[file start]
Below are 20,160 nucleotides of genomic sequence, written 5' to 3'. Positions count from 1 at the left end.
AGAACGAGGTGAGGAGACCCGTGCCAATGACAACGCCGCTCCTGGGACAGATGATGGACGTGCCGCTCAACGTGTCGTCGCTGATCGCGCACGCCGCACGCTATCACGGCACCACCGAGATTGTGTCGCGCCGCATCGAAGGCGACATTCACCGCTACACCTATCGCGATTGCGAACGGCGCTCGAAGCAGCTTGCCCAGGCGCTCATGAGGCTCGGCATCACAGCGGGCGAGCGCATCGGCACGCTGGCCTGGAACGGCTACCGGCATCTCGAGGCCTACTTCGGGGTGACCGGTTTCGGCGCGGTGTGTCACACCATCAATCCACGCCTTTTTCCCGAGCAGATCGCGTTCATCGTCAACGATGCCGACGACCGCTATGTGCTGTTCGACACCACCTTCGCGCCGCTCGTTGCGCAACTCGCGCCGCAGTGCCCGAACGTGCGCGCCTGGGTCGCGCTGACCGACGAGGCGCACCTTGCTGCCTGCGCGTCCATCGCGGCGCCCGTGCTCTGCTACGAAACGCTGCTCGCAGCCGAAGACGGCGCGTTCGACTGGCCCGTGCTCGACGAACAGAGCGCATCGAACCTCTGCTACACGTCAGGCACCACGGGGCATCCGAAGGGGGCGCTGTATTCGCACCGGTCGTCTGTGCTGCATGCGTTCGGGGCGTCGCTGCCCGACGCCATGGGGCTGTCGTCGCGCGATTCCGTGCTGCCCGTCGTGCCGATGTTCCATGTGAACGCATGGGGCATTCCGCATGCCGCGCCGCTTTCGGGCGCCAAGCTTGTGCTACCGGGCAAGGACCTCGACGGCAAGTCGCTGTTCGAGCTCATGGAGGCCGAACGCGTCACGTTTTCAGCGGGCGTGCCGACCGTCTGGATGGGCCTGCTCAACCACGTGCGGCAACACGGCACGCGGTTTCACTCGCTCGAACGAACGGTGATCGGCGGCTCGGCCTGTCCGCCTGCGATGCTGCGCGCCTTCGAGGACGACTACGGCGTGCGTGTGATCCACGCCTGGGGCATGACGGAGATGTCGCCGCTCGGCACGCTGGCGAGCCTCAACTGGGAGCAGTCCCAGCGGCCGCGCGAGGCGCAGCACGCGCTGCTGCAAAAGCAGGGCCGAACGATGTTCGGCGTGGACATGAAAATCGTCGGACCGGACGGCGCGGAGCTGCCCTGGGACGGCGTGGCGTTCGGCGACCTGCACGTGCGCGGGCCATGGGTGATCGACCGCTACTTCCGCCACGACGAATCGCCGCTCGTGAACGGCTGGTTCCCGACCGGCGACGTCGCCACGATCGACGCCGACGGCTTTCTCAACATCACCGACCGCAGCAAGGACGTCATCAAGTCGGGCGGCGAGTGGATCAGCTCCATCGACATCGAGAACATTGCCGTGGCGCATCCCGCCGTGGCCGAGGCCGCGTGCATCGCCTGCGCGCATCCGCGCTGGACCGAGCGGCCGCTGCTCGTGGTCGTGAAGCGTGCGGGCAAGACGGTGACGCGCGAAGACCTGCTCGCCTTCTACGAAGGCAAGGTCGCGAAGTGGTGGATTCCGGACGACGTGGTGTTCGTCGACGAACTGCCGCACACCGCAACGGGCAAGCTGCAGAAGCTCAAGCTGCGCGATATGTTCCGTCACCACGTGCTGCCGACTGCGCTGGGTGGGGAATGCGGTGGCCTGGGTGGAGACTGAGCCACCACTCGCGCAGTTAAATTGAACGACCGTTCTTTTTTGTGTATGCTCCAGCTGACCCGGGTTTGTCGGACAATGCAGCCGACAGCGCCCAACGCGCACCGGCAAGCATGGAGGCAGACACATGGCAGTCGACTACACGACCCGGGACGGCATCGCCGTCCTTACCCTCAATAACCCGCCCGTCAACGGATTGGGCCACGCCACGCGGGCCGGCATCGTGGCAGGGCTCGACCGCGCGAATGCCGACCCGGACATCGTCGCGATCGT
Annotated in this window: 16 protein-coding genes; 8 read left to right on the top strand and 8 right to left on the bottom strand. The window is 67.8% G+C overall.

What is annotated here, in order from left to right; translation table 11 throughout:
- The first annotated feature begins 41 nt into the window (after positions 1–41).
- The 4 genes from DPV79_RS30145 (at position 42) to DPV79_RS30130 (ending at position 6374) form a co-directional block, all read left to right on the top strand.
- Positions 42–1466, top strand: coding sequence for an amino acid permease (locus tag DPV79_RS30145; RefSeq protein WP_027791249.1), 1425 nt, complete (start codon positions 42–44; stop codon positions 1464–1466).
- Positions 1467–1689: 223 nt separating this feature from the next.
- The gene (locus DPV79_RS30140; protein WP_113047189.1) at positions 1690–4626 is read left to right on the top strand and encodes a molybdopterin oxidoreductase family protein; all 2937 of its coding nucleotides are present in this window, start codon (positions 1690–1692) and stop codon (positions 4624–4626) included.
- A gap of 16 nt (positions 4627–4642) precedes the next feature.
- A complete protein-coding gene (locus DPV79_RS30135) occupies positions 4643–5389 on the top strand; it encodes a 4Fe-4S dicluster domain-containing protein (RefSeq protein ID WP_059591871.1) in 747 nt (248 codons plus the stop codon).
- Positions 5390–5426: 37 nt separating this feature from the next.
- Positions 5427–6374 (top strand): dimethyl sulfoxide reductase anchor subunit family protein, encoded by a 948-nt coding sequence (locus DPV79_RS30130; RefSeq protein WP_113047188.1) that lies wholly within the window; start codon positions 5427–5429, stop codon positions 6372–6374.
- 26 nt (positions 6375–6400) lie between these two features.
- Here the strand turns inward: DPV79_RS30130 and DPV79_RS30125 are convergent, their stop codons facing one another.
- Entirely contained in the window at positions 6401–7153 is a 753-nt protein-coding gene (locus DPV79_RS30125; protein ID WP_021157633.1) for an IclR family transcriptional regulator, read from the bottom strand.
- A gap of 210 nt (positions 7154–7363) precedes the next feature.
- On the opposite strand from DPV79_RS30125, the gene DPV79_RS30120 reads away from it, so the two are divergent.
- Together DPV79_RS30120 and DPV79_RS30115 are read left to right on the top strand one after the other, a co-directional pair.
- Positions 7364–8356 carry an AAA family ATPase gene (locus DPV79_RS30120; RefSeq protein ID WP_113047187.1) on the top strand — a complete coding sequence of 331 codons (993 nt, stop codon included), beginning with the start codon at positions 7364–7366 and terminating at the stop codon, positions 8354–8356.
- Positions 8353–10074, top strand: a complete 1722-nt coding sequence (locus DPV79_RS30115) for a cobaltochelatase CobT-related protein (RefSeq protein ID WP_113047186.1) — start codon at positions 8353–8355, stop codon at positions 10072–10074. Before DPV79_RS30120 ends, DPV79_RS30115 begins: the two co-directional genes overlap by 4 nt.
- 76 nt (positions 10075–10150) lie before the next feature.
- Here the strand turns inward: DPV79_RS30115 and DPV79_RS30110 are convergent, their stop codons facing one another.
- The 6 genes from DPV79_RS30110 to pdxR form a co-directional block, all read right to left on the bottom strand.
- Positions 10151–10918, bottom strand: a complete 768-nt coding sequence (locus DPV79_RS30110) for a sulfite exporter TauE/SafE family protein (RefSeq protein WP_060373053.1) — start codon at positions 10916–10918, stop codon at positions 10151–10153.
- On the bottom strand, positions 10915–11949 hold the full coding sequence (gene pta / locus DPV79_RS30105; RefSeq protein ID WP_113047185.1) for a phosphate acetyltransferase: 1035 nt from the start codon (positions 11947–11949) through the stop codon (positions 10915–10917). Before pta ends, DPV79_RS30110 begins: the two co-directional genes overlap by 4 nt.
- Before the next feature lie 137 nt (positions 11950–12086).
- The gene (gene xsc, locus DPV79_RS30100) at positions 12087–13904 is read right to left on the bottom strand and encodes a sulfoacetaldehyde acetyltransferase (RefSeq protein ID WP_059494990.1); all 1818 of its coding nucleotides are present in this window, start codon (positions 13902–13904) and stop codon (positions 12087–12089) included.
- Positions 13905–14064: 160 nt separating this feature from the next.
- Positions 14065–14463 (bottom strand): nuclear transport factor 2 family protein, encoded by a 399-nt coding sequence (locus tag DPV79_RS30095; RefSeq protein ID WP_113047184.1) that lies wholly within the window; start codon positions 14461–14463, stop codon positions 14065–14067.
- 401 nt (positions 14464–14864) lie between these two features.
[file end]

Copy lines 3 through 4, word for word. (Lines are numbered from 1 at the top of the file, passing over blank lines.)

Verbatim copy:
Annotated in this window: 16 protein-coding genes; 8 read left to right on the top strand and 8 right to left on the bottom strand. The window is 67.8% G+C overall.

What is annotated here, in order from left to right; translation table 11 throughout: